25 Sep Bankruptcy In Florida: Removing A Judgment Lien
The other day I blogged about Judgment Liens and how they come into being. In Bankruptcy, a Florida resident debtor can Motion the Bankruptcy Court for an Order removing a Judicial lien from their homestead residence. It is a relatively simple procedure if done correctly. The reason that this procedure must be filed is to avoid problems later when a debtor wants to refinance or sell their homes.
It is important to note at the beginning that in order to avoid the judgment lien, the lien must have attached to homestead property. In Florida, we cannot remove a judicial lien from non-homestead property. The filing of a bankruptcy petition and schedules alone is not enough to remove a lien on a homestead because liens survive bankruptcy, debts are discharged. This is a very complicated but important concept. So, how does a person remove the lien. In Florida, there are two ways: First, a debtor can file a motion seeking bankruptcy court intervention and an order from the bankruptcy court lifting the lien.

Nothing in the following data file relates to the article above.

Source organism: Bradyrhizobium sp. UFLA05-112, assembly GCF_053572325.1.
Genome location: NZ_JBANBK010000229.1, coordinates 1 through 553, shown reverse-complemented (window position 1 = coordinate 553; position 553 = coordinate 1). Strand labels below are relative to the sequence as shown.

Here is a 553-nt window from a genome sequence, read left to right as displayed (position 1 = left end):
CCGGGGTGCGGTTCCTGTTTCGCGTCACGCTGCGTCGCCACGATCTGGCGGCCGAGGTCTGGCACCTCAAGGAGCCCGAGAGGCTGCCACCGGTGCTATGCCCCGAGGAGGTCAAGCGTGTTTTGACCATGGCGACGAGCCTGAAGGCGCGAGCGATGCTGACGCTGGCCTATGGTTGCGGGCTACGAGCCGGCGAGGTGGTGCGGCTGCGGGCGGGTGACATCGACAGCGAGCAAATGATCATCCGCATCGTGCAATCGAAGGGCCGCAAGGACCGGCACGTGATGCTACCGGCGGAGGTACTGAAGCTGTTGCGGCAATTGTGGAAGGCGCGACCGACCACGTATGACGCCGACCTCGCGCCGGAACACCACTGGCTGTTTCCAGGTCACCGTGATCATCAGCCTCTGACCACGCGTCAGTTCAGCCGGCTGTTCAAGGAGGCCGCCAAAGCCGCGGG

Second, Florida Statute 222.01 sets forth a procedure to do the same thing by affidavit. The debtor can prepare the affidavit and take the steps set forth in the statute. Basically, the debtor must notify the lien creditor of his intent to sell or refinance the home. The creditor has 45 days pursuant to the statute to contest the debtor’s homestead status.
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